Kenai Princess Wilderness LodgeŽ
Located at Cooper Landing in the middle of the Kenai Peninsula, the Kenai Princess Wilderness Lodge is perched high above the beautiful turquoise waters of the Kenai River. The lodge is the base for many wilderness activities and the starting point for the scenic drive to Seward, gateway to Kenai Fjords National Park. Cooper Landing was first settled by the Kenaitze Indians, who set up fish camps along the upper Kenai River. More recently, Cooper Landing was the site of the first gold discovery in Alaska in 1848, the year before the California Gold Rush. Early Russians discovered the gold but proved more interested in the fur trade. From Cooper Landing, the Kenai River flows 75 miles before entering Cook Inlet. World-famous fishing, scenic float trips and hiking are all located just a short distance from the lodge's front door.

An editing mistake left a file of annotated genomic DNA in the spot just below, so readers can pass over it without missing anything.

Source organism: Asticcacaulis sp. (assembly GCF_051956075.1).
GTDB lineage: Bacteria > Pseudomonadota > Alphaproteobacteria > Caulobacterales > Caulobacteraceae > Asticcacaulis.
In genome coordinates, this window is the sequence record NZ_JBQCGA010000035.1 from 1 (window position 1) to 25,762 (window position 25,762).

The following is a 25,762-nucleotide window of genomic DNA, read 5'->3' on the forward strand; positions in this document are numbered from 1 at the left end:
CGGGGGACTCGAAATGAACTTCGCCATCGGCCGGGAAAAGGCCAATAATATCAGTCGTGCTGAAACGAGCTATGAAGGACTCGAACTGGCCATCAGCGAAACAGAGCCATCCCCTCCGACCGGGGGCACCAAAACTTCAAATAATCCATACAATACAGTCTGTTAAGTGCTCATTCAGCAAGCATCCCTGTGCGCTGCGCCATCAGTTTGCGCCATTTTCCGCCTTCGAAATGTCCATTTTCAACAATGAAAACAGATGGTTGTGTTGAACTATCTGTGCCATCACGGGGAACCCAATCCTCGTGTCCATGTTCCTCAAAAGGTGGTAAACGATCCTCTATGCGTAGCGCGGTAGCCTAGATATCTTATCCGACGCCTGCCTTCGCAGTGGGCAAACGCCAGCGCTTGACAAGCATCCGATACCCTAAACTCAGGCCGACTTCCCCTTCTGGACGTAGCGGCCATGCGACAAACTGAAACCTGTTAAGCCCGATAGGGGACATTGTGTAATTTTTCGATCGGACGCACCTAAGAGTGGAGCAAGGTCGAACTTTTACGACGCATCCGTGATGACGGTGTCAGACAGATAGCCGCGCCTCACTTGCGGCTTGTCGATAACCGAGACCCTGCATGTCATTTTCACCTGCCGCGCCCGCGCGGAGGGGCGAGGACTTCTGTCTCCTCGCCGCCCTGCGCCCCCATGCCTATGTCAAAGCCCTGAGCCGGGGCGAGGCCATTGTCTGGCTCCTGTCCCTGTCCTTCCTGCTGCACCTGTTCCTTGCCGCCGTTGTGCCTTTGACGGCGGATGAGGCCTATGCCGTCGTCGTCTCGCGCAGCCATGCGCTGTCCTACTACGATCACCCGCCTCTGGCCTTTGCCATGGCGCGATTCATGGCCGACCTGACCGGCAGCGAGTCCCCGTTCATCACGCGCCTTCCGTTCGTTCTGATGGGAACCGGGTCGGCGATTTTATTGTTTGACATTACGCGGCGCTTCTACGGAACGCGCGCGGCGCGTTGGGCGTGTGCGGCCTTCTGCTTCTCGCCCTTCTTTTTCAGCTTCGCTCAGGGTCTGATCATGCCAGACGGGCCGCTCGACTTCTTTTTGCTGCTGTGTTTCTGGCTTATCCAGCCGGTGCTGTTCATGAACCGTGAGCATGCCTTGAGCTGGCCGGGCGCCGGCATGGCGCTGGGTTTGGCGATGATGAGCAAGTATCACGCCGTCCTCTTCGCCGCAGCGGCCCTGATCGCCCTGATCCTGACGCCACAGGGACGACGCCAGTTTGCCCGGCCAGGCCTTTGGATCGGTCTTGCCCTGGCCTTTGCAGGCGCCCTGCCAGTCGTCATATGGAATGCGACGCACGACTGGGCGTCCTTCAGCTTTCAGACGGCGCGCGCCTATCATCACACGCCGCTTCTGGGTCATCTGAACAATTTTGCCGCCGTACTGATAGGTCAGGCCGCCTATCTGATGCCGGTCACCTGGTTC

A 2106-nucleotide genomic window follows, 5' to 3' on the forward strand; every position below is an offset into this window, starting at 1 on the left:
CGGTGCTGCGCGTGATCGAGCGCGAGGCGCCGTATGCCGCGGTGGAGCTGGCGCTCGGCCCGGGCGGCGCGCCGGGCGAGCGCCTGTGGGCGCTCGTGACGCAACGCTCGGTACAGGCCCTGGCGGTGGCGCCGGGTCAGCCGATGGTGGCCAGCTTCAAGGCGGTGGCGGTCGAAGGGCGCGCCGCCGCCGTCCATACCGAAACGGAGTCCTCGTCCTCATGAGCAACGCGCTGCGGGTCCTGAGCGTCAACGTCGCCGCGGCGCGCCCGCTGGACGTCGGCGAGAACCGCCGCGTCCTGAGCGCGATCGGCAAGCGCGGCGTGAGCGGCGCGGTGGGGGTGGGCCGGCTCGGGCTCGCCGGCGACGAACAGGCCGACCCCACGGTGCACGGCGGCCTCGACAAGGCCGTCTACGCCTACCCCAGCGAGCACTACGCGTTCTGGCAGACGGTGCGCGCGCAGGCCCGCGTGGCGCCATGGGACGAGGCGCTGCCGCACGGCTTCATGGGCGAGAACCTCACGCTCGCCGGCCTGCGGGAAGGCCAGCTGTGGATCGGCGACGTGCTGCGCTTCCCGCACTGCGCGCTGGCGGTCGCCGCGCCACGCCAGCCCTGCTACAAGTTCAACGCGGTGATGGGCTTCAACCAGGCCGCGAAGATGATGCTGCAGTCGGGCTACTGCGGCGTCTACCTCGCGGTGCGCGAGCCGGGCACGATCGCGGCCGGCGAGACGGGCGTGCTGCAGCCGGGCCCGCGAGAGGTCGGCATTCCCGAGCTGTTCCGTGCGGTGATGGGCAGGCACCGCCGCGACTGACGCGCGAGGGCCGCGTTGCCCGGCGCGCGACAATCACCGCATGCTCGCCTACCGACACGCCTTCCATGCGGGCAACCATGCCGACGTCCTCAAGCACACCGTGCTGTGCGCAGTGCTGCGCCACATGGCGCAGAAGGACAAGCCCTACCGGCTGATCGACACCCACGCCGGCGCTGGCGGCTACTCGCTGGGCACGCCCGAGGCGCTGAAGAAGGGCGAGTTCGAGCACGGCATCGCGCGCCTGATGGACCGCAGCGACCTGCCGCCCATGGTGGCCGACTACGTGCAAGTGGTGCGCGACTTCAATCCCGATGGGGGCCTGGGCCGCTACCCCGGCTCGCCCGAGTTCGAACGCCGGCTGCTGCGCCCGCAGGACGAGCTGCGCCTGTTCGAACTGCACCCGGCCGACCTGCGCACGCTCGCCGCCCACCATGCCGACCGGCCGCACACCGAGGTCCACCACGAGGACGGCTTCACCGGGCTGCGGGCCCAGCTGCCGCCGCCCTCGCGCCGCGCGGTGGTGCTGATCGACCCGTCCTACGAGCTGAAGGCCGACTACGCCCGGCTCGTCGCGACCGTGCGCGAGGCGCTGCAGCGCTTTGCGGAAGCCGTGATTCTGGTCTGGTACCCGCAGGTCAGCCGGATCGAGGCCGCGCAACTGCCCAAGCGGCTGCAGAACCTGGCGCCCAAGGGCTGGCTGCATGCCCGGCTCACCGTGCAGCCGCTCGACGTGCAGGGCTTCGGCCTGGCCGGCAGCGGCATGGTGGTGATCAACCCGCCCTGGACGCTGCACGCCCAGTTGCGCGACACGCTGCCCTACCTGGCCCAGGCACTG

The 690,000-acre Kenai Fjords National Park is dominated by the expansive Harding Icefield, feeding dozens of deep-blue glaciers that tumble down into the waters of the bay.
Kenai Rivers are known throughout the world for their abundance of fish. Both have four out of the five species of Pacific Salmon that return to spawn each season in Alaska, as well as Rainbow Trout.
Exit Glacier is part of the Kenai Fjords National Park, and is derived from the Harding Icefield in the Kenai Mountains.
Alaska's only public aquarium and ocean wildlife rescue center is located on the shores of Resurrection Bay. This ''window on the sea'' offers close encounters with puffins, octopus and sea lions.
Lorraine Temple provides an in-depth look at the world of dog mushing and the Iditarod, Alaska's great sled dog race, including the training, racing and breeding of these champion sled dogs.
Just as the lure of gold brought the miners to Alaska over 100 years ago, it still does today. Many areas available for recreational gold panning include the scenic Kenai Peninsula.
Chugach is the second-largest national forest in the country. Its 5,940,000 acres spread across three distinct landscapes, stretching from the Kenai Peninsula east across Prince William Sound.
Kenai National Wildlife Refuge was established as a way to protect the moose from market hunting, and stretches across 2 million acres, including the western slopes of the Kenai Mountains.